4. Don’t stop with the first opinion. At the onset of your diagnosis, it’s important to remember that nobody, not even your doctor, can know what will happen—good or bad. Plus, doctors are human, not superhuman, and they can send you down the wrong path. One of the biggest mistakes people make after a diagnosis is failing to get a second, third, or even fourth opinion on their diagnosis and treatment options. Even if you have to travel out of state or across the country, it’s worth the effort if it means getting the best possible care.
This is one mistake Gordon and I truly regretted after the original treatment failed. And because of that the cancer had grown out of control. We were sold a “bill of goods” and given expectations that had no real chance, because his cancer was too aggressive. We were originally told that after six months of radiation, chemo, and a stem cell transplant—poof—Gordon would be as good as new. It didn’t happen. His cancer was more aggressive than his treatments.
Be aware that every patient is different. You need a doctor and medical team who can “bob and weave” through whatever turn your cancer decides to take.
5. No one knows a patient’s “expiration date.” Cancer is very serious and you don’t want to live in denial. Yet, you also don’t need to assume the worst. If your doctor says the typical patient with your kind of cancer lives six months, that doesn’t mean you have only six months. Maybe you have nine months or two years or even more time ahead of you. The doctor doesn’t know for sure. Assuming she knows how long you have sets you up psychologically to live until that date and no longer—and since outlook is such a critical part of the battle, that could have dire consequences.
This is very easy to say and very hard to do, but I’m going to say it anyway: enjoy every day and keep your hopes high, and don’t focus on some imaginary deadline. Concentrate on the here and now and the things you can control. That way, no matter how long you end up living, the time will be worth living.
6. Commit to face the cancer battle together. A cancer diagnosis is challenging in many ways. It can tax you mentally and physically—and it can put a real strain on your personal relationships. You have to go into it knowing that neither you nor your partner will survive this trial without the other one. Studies show that patients with poorly managed anger and pain may feel stress, fatigue, anxiety, depression, and guilt. They may even withdraw from loved ones. Sometimes that will hurt you both, but your mutual understanding of what is happening can make all the difference.
You have to keep in mind that you are not in a normal situation. You can’t expect a normal relationship during this time. So practice forgiveness. Be patient. Lean on each other, and most importantly, take every opportunity to say the words “I love you.”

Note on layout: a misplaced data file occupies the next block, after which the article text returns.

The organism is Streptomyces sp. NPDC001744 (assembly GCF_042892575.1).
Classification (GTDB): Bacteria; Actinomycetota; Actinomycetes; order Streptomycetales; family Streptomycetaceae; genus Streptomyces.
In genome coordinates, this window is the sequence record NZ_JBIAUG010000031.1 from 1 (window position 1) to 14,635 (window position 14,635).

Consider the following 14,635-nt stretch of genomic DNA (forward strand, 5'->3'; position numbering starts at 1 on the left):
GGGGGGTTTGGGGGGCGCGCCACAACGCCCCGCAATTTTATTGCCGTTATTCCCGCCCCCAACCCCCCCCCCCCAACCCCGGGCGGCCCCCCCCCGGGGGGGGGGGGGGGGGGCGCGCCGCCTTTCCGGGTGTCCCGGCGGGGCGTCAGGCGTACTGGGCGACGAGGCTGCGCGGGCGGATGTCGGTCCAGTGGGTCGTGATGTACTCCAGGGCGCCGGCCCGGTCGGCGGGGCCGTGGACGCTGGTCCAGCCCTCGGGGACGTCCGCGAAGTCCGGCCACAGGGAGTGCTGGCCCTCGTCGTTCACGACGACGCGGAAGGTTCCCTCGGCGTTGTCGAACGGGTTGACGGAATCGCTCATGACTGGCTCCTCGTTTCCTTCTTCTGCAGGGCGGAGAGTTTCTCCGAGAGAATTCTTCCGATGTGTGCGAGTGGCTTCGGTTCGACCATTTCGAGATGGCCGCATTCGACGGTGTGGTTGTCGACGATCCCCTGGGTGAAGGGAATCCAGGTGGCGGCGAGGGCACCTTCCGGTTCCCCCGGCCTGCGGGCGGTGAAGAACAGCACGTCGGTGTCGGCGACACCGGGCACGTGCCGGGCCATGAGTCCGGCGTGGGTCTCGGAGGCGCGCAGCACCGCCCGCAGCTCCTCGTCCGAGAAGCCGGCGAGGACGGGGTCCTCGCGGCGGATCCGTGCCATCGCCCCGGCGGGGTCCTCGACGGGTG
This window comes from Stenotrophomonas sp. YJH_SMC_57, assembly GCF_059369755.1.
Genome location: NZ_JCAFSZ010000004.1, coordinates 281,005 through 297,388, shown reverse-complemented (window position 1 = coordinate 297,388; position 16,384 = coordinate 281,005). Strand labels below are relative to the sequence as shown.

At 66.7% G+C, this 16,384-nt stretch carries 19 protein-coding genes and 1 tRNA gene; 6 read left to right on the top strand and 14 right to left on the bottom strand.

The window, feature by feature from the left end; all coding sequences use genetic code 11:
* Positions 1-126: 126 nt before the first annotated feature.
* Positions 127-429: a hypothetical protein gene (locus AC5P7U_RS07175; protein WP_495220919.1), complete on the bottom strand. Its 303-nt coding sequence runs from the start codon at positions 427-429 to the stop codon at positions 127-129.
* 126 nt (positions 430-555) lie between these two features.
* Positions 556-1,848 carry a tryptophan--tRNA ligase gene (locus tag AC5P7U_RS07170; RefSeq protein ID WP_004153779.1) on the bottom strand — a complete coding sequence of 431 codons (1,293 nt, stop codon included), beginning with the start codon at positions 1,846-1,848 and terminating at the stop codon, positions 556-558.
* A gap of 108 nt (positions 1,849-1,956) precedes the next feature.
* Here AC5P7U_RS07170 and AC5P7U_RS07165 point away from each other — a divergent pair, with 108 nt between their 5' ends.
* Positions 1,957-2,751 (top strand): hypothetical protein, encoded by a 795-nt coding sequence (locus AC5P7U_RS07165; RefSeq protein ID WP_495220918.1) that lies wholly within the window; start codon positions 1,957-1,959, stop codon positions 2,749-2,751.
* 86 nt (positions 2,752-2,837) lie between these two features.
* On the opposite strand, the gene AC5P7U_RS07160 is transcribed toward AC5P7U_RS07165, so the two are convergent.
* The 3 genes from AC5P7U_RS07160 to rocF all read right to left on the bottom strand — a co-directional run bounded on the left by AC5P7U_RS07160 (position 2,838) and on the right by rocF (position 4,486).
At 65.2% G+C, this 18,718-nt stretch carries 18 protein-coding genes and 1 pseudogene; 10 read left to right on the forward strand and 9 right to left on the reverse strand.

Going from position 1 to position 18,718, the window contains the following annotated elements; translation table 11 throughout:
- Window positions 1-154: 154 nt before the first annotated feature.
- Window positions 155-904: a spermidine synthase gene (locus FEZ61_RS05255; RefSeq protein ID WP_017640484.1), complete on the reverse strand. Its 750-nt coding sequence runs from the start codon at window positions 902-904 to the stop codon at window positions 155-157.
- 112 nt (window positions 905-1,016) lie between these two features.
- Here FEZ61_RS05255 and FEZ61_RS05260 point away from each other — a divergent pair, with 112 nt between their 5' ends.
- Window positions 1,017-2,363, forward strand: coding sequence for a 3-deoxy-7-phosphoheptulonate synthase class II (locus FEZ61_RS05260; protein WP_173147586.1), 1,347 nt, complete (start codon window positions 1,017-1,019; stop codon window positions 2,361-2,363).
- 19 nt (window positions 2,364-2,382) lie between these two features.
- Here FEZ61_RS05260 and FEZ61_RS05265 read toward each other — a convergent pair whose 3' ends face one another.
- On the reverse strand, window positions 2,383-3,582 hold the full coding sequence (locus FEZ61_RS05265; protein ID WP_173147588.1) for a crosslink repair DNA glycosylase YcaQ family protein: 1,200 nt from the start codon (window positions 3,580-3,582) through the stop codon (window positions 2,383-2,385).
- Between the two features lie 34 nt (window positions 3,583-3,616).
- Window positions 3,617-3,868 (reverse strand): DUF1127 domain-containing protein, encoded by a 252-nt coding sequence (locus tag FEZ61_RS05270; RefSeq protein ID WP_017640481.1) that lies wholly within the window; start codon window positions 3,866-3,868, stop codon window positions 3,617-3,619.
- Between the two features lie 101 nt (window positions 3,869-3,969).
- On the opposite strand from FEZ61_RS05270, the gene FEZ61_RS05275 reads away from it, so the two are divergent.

7. Remember, the patient has the final say. When you’re the patient, you’ll want to do everything in your power to fight your cancer and become a survivor. But there may come a time when it’s all too much, or when you don’t feel comfortable with a decision or treatment plan—and it’s okay for you to say no or ask for another opinion. Personal choice is critical in the fight against cancer, and keeping in mind that you have a choice can be both empowering and comforting.
Of course, when you’re not the patient, it can be very difficult to let go of your need to control the situation and make decisions for him or her.
Allowing a patient personal choice can be particularly hard for family members and friends. To them I would say this: offer your love and support, but unless the person is mentally incapable of taking part in the decisions, he or she should have the ultimate say. Otherwise, how will you live with the results, if you force your loved one and the outcome is not positive? You’re a team in the strange land of cancer. You must work together to strike a balance.
8. Realize that life does go on (if you let it). A cancer diagnosis changes everything about the way you live—your capabilities, your schedule, and your ability to make future plans. And quite often, this loss of freedom and flexibility is one of the most difficult aspects of the disease for cancer patients to cope with. That’s why it’s critical to live your life as normally as possible. Get up every day, go to work if you are able, and stay active and involved with your friends and family. Despite how you may feel initially, your life does not have to come to a screeching halt. Finding the right balance will keep your spirits high and your attitude positive. Part of this balance is leaving the “what ifs” and “if onlys” at the door.
So much of your success in fighting this battle is tied up in your attitude and mental state. If you let the cancer consume your life, you’ll begin to lose touch with that life you are fighting for. As long as you are aware of your own limits and boundaries, there is nothing wrong with getting out there and doing the things you love to do and that make you and your family happy.”
The overarching message in my book, The Saving of Gordon: Lifelines to W-I-N Against Cancer (Cancer Lifeline Publications, 2009, ISBN: 978-1-4392550-3-2, $19.95, www.thecancerlifeline.com) is this: you must be empowered, involved, and alert in your cancer decisions and treatment. You and your family must focus your time and attention on creating a battle plan and setting goals to win against your cancer—and every detail counts.
Finally, remember that while bad days are surely ahead, there will be good days, too. Cherish those good days; they’re what life is all about. And always keep your eyes on the proverbial prize: at every stage of the battle, holding on to the positive will make all the difference.
Joni is also the author of The Cancer Patient W-I-N Book: Our Cancer Fight Journal.
For more information, please visit www.thecancerlifeline.com and www.griefbeacon.com.